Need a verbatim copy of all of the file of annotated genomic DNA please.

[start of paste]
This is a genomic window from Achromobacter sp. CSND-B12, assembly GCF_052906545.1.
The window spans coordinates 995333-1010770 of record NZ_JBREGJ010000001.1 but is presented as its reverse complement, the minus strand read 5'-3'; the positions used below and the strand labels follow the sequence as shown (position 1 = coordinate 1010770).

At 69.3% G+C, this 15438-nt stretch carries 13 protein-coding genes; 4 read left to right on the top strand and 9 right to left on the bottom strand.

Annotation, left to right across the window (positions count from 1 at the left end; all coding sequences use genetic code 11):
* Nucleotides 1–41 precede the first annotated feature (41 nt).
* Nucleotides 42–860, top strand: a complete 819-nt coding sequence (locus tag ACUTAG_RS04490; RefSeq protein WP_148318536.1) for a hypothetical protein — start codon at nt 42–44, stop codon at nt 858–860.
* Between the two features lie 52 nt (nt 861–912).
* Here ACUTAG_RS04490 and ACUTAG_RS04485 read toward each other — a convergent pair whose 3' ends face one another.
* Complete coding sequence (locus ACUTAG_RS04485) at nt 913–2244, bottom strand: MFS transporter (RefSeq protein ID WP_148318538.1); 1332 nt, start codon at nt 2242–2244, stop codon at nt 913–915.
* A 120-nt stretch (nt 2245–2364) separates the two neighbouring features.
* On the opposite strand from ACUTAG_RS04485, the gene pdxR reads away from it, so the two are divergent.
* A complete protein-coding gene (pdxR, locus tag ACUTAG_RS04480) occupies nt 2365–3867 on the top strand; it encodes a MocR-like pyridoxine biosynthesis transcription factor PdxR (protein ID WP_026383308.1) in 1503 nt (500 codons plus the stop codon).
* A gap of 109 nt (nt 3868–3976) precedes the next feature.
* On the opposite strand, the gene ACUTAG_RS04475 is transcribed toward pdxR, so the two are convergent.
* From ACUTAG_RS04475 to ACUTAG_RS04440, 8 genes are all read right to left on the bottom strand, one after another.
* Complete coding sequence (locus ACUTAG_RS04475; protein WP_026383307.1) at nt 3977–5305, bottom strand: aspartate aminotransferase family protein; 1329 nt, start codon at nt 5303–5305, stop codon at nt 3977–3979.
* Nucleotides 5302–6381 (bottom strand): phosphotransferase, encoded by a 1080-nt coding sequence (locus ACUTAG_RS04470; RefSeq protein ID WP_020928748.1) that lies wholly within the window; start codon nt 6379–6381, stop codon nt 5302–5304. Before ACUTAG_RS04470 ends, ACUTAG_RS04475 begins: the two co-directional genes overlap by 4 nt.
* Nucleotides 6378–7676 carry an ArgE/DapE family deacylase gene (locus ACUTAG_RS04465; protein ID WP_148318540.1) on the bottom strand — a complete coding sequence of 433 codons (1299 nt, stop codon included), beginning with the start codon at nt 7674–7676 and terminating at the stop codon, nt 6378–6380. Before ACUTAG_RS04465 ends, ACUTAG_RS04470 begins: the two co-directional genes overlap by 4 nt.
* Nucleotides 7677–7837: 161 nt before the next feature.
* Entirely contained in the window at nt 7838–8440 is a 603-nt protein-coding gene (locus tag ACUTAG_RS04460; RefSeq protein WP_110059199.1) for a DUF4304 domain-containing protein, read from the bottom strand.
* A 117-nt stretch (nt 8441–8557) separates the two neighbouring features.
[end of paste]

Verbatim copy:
This is a genomic window from Achromobacter sp. CSND-B12, assembly GCF_052906545.1.
The window spans coordinates 995333-1010770 of record NZ_JBREGJ010000001.1 but is presented as its reverse complement, the minus strand read 5'-3'; the positions used below and the strand labels follow the sequence as shown (position 1 = coordinate 1010770).

At 69.3% G+C, this 15438-nt stretch carries 13 protein-coding genes; 4 read left to right on the top strand and 9 right to left on the bottom strand.

Annotation, left to right across the window (positions count from 1 at the left end; all coding sequences use genetic code 11):
* Nucleotides 1–41 precede the first annotated feature (41 nt).
* Nucleotides 42–860, top strand: a complete 819-nt coding sequence (locus tag ACUTAG_RS04490; RefSeq protein WP_148318536.1) for a hypothetical protein — start codon at nt 42–44, stop codon at nt 858–860.
* Between the two features lie 52 nt (nt 861–912).
* Here ACUTAG_RS04490 and ACUTAG_RS04485 read toward each other — a convergent pair whose 3' ends face one another.
* Complete coding sequence (locus ACUTAG_RS04485) at nt 913–2244, bottom strand: MFS transporter (RefSeq protein ID WP_148318538.1); 1332 nt, start codon at nt 2242–2244, stop codon at nt 913–915.
* A 120-nt stretch (nt 2245–2364) separates the two neighbouring features.
* On the opposite strand from ACUTAG_RS04485, the gene pdxR reads away from it, so the two are divergent.
* A complete protein-coding gene (pdxR, locus tag ACUTAG_RS04480) occupies nt 2365–3867 on the top strand; it encodes a MocR-like pyridoxine biosynthesis transcription factor PdxR (protein ID WP_026383308.1) in 1503 nt (500 codons plus the stop codon).
* A gap of 109 nt (nt 3868–3976) precedes the next feature.
* On the opposite strand, the gene ACUTAG_RS04475 is transcribed toward pdxR, so the two are convergent.
* From ACUTAG_RS04475 to ACUTAG_RS04440, 8 genes are all read right to left on the bottom strand, one after another.
* Complete coding sequence (locus ACUTAG_RS04475; protein WP_026383307.1) at nt 3977–5305, bottom strand: aspartate aminotransferase family protein; 1329 nt, start codon at nt 5303–5305, stop codon at nt 3977–3979.
* Nucleotides 5302–6381 (bottom strand): phosphotransferase, encoded by a 1080-nt coding sequence (locus ACUTAG_RS04470; RefSeq protein ID WP_020928748.1) that lies wholly within the window; start codon nt 6379–6381, stop codon nt 5302–5304. Before ACUTAG_RS04470 ends, ACUTAG_RS04475 begins: the two co-directional genes overlap by 4 nt.
* Nucleotides 6378–7676 carry an ArgE/DapE family deacylase gene (locus ACUTAG_RS04465; protein ID WP_148318540.1) on the bottom strand — a complete coding sequence of 433 codons (1299 nt, stop codon included), beginning with the start codon at nt 7674–7676 and terminating at the stop codon, nt 6378–6380. Before ACUTAG_RS04465 ends, ACUTAG_RS04470 begins: the two co-directional genes overlap by 4 nt.
* Nucleotides 7677–7837: 161 nt before the next feature.
* Entirely contained in the window at nt 7838–8440 is a 603-nt protein-coding gene (locus tag ACUTAG_RS04460; RefSeq protein WP_110059199.1) for a DUF4304 domain-containing protein, read from the bottom strand.
* A 117-nt stretch (nt 8441–8557) separates the two neighbouring features.